Mark 4:30-32


Mk. 4:30-32

He said: “How shall we find something with which to compare the Kingdom of God, or what picture will we use to represent it? It is like a grain of mustard seed, which, when it is sown upon the ground, is the least of all the seeds upon the earth. But, when it is sown, it springs up and it becomes greater than all the herbs; and it sends out great branches so that the birds of the heaven can find a lodging under its shade.”

There are in this parable two pictures which every Jew would readily recognize.

First, in Palestine a grain of mustard seed stood proverbially for the smallest possible thing. For instance, “faith as a grain of mustard seed,” means “the smallest conceivable amount of faith.” This mustard seed did in fact grow into something very like a tree. A traveller in Palestine speaks of seeing a mustard plant which, in its height, overtopped a horse and its rider. The birds were very fond of the little black seeds of the tree and a cloud of birds over a mustard plant was a common sight.

Second, in the Old Testament one of the commonest ways to describe a great empire was to describe it as a tree, and the tributary nations within it were said to be like birds finding shelter within the shadow of its branches (Eze.17:22ff; Eze.31:1ff; Dn.4:10; Dn.4:21). The figure of a tree with birds in the branches therefore stands for a great empire and the nations who form part of it.

(i) This parable says, Never be daunted by small beginnings. It may seem that at the moment we can produce only a very small effect; but if that small effect is repeated and repeated it will become very great. There is a scientific experiment to show the effect of dyes. A large vessel of clear water is taken and a little phial of dye. Drop by drop the dye is dropped into the clear water. At first it seems to have no effect at all and the water does not seem to be coloured in the least. Then quite suddenly the water begins to tinge with the colour; bit by bit the colour deepens, until the whole vessel is coloured. It is the repeated drops that produce the effect.

We often feel that for all that we can do, it is hardly worth while starting a thing at all. But we must remember this–everything must have a beginning. Nothing emerges full-grown. It is our duty to do what we can; and the cumulative effect of all the small efforts can in the end produce an amazing result.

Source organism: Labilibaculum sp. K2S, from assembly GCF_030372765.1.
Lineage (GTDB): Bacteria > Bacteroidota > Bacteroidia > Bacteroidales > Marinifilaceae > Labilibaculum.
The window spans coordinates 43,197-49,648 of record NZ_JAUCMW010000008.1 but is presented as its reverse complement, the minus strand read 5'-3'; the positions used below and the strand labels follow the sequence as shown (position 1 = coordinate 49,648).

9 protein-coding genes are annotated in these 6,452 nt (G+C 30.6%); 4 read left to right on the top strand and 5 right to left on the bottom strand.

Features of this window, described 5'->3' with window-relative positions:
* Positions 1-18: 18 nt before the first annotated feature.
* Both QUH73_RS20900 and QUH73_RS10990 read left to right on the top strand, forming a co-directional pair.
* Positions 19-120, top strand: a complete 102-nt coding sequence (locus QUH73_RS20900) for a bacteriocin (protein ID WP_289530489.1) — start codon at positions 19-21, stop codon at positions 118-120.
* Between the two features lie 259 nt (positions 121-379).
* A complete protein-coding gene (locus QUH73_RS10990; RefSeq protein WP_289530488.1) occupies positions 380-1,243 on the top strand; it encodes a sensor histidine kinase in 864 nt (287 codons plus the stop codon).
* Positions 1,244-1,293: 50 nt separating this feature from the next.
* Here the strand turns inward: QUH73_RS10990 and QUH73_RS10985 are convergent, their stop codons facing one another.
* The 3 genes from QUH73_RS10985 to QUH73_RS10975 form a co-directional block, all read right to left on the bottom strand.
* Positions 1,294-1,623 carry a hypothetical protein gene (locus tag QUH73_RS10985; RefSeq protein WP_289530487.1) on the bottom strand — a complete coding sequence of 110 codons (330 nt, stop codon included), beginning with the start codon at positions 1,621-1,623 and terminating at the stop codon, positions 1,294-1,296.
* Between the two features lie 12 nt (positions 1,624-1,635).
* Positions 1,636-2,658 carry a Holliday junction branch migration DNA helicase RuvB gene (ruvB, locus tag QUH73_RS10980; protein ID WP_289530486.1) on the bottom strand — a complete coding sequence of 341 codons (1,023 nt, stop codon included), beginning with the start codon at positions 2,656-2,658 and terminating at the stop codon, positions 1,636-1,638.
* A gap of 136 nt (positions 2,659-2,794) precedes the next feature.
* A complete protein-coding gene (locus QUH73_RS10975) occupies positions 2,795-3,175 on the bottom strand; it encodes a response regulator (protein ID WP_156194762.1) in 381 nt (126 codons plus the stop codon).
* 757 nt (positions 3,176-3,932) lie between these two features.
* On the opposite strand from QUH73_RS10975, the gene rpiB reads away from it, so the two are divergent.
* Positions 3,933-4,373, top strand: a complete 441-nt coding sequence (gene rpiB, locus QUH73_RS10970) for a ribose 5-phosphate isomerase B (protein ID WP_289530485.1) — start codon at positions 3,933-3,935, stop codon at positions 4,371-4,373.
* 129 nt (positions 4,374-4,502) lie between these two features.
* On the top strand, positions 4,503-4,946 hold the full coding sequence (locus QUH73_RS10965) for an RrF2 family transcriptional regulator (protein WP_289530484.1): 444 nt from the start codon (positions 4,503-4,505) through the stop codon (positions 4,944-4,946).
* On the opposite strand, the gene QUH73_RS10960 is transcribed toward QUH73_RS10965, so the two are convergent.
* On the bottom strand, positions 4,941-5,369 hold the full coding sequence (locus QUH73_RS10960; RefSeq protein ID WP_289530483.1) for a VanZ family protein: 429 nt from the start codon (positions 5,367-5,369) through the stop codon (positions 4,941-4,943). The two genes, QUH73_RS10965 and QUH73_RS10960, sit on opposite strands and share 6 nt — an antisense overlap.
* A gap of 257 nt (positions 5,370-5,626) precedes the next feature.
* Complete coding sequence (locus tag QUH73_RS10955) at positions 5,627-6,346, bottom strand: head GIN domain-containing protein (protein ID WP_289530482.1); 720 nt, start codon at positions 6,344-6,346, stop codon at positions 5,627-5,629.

(ii) This parable speaks of the empire of the church. The tree and the birds, we have seen, stand for the great empire and for all the nations who find shelter within it. The church began with an individual and it is meant to end with the world. There are two directions in which this is true.

(a) The church is an empire in which all kinds of opinions and all kinds of theologies can find a place. We have a tendency to brand as a heretic anyone who does not think as we do. John Wesley was the greatest example of tolerance in the world. “We think,” he said, “and we let think.” “I have no more right,” he said, “to object to a man for holding a different opinion from mine than I have to differ with a man because he wears a wig and I wear my. own hair.” Wesley had one greeting, “Is thy heart as my heart? Then give me thy hand!” It is good for a man to have the assurance that he is right, but that is no reason why he should have the conviction that everyone else is wrong.

(b) The church is an empire in which all nations meet. Once a new church was being built. One of its great features was to be a stained glass window. The committee in charge searched for a subject for the window and finally decided on the lines of the hymn,

“Around the throne of God in heaven Thousands of children stand.”

They employed a great artist to paint the picture from which the window would be made. He began the work and fell in love with the task. Finally he finished it. He went to bed and fell asleep but in the night he seemed to hear a noise in his studio; he went into the studio to investigate; and there he saw a stranger with a brush and a palette in his hands working at his picture. “Stop!” he cried. “You’ll ruin my picture.” “I think,” said the stranger,” “that you have ruined it already.” “How’s that?” said the artist. “Well,” said the stranger, “you have many colours on your palette but you have used only one for the faces of the children. Who told you that in heaven there were only children whose faces were white?” “No one,” said the artist. “I just thought of it that way.” “Look!” said the stranger. “I will make some of their faces yellow, and some brown, and some black, and some red. They are all there, for they have all answered my call” “Your call?” said the artist. “Who are you?” The stranger smiled. “Once long ago I said, `Let the children come to me and don’t stop them, for of such is the Kingdom of Heaven’–and I’m still saying it.” Then the artist realized that it was the Master himself, and as he did so, he vanished from his sight. The picture looked so much more wonderful now with its black and yellow and red and brown children as well as white.

In the morning the artist awoke and rushed through to his studio. His picture was just as he had left it; and he knew that it had all been a dream. Although that very day the committee was coming to examine the picture he seized his brushes and his paints, and began to paint the children of every colour and of every race throughout all the world. When the committee arrived they thought the picture very beautiful and one whispered gently, “Why! It’s God’s family at home.”

The church is the family of God; and that church which began in Palestine, small as the mustard seed, has room in it for every nation in the world. There are no barriers in the church of God. Man made barriers and God in Christ tore them down.


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